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Welfare & Subsidiarity

ABORTION/ Irreconcilable Positions

John Waters

lunedì 19 novembre 2012

The story of Savita Halappapavar, a young woman who died in a hospital in the west of Ireland three weeks ago, has this week gone to every corner of the globe. It has gone accompanied by an ideological interpretation of what occurred: that she died in a dark and forbidding place, in a country obsessed with theological niceties and outmoded understandings.

What facts that have so far become available may seem to support this depiction of events. Savita Halappanavar, 17 weeks pregnant, presented with back pain at Galway University Hospital on October 21st and was found to be miscarrying. A week later, she died of septicaemia. Her husband claimed that she asked several times for her pregnancy to be terminated, but that this request was persistently refused. Mr Halallapaver claimed the medical staff said they could do nothing because there was still a foetal heartbeat. He claims they were told that this was the law in Ireland and that ‘this is a Catholic country’.

My immediate instinct on reading the fulminations of those who depict my country in this way, is that what they describe is not the country I know – and nor is the law as they describe it.  Ireland is probably one of the safest countries in the world for a woman to become pregnant and have her baby in. Yes, it  remains – in a sense – a ‘Catholic country’ – but in practice this has not meant doctors standing idly by as women died. Indeed, the idea of the Irish heath services being today operated according to the tenets of the Catholic Church seems somewhat ludicrous to anyone who understands the ideological drifts of Irish life in recent times.

Knowing my country as I do, I wonder about that phrase ‘this is a Catholic country’. I am not suggesting it wasn’t uttered, but I wonder about the context. Was it the expression of a blanket refusal by a consultant, or the ad hoc analysis of someone on the margins of the process? Was it offered as a rationale for inaction or as a reflection of some more complex position? Perhaps, because Savita Halappanavar is already dead, nobody will be able to say for sure where that phrase came from.

We must, it seems, wait three months for the results of official reports, before we will know anything concrete about what happened to Savita Halappapavar. Perhaps someone lacked the courage to make a decision, and then it became too late.  Perhaps it was not understood that her life was in imminent danger. Perhaps excessive emphasis was placed on the existence of a foetal heartbeat, and insufficient attention paid to Savita’s deteriorating condition.In truth, we do not know. All we know is that a woman is dead and that someone in the vicinity uttered the phrase, ‘This is a Catholic country’.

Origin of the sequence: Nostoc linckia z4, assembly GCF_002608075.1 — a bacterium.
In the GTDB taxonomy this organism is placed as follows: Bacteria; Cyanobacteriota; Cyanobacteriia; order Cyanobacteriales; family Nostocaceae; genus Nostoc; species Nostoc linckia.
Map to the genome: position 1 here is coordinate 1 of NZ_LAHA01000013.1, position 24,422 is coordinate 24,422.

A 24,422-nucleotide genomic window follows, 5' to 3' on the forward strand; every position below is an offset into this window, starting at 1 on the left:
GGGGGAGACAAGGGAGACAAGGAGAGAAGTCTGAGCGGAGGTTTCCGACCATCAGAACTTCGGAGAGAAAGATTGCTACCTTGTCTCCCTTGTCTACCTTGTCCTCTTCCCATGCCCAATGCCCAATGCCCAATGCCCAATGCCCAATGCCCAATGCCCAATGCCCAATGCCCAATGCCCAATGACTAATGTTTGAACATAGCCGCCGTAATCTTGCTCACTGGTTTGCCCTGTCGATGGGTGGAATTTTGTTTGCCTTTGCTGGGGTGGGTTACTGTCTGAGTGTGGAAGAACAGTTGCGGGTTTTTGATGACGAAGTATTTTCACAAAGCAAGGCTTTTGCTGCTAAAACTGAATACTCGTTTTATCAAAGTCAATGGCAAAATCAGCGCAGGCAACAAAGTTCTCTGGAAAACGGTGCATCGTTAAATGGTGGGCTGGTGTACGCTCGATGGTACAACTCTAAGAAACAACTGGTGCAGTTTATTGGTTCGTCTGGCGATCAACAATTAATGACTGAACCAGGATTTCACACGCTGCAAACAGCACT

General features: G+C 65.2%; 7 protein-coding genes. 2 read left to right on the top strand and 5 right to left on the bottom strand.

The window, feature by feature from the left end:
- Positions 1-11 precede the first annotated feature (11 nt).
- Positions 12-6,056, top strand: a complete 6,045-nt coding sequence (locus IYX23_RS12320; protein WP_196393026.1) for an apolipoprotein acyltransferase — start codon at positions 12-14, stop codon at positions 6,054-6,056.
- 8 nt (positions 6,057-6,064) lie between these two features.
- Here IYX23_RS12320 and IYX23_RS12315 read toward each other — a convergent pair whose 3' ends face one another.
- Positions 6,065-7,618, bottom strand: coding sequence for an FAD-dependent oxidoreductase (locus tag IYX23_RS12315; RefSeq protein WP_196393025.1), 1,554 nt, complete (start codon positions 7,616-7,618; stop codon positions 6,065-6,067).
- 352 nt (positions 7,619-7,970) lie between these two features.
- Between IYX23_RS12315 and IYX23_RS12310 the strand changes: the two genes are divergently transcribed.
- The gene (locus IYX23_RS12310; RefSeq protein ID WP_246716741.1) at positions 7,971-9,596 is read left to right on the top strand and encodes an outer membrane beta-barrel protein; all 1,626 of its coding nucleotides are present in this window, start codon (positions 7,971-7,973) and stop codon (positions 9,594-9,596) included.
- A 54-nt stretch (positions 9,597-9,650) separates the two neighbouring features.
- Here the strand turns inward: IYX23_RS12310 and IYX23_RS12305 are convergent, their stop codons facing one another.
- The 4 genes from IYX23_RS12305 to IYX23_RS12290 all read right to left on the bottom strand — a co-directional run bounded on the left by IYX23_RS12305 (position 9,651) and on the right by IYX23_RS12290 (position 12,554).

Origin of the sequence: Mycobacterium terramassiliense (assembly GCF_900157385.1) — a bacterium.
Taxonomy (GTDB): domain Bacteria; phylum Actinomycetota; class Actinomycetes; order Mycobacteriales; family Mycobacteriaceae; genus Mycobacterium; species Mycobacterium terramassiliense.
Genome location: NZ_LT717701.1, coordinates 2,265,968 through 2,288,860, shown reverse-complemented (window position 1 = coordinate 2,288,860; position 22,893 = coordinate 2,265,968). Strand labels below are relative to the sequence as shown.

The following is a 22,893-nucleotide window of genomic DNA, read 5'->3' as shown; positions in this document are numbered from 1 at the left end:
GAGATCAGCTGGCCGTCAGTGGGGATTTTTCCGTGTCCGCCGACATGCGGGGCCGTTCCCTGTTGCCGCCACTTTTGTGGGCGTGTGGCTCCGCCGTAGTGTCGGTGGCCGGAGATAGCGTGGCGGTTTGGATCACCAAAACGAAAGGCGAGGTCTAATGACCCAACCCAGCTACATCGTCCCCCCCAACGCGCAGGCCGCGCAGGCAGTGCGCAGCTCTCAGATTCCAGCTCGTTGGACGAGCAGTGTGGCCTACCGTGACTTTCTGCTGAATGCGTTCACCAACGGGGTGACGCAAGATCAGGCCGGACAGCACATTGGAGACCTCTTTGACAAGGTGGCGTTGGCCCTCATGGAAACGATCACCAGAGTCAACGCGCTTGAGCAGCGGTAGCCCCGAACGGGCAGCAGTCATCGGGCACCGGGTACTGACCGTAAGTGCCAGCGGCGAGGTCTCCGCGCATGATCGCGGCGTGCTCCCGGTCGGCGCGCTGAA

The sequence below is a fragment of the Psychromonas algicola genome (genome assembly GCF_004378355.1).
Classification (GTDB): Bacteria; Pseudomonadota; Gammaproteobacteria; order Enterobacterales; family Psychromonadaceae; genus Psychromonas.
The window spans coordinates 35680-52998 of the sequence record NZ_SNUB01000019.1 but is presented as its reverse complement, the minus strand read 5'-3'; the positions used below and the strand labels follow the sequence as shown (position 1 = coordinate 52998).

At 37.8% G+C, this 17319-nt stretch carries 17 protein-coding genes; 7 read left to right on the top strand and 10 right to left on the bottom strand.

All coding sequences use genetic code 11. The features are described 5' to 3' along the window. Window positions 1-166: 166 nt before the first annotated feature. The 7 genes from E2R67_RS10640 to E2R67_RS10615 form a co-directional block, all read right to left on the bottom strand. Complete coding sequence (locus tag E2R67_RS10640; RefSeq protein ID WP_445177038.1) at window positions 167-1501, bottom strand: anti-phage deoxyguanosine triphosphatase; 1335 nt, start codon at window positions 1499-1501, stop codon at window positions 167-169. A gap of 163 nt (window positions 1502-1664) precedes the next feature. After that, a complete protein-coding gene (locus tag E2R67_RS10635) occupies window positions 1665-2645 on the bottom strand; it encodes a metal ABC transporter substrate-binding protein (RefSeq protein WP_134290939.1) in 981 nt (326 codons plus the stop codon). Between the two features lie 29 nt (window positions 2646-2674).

It is true that Irish law prohibits abortion, but that it the way a majority of Irish citizens want it. It is also true that these laws are broadly influenced by Catholic theology. But Catholic theology allows for intervention to effect a termination when a woman’s life is in danger. It does not hold that the foetal heartbeat must have ceased.  This, more or less, is also the law in Ireland, but in the final analysis the decision in each individual case is made by a doctor, who intervenes on a commonsense basis to bypass the myriad grey areas which can arise across the range of possible cases.

Left-liberalism seeks to present the Irish position on abortion as obscurantist for reasons relating to blind obedience to the Catholic Church. But this fails fundamentally to understand either religion or abhorrence of abortion. Catholics are people who understand reality in a particular way, not people who have been given a list of things they must believe in. The Catholic position on abortion arises from a moral perspective centred on the dignity of the human person. Catholicism is the expression of this perspective, not its motivation. A majority of Irish people continues to hold to a principled opposition to abortion, and would almost certainly do so even if the Catholic Church withdrew its objections, which is unlikely.

Back in 1983, in anticipation of moves towards achieving legalized abortion, it was a number of Catholic lay groups that persuaded politicians to put forward an amendment to the Irish Constitution, which they said would render legal abortion impossible. The resulting Article 40.3.3 reads: ‘The State acknowledges the right to life of the unborn and, with due regard to the equal right to life of the mother, guarantees in its laws to respect, and, as far as practicable, by its laws to defend and vindicate that right’.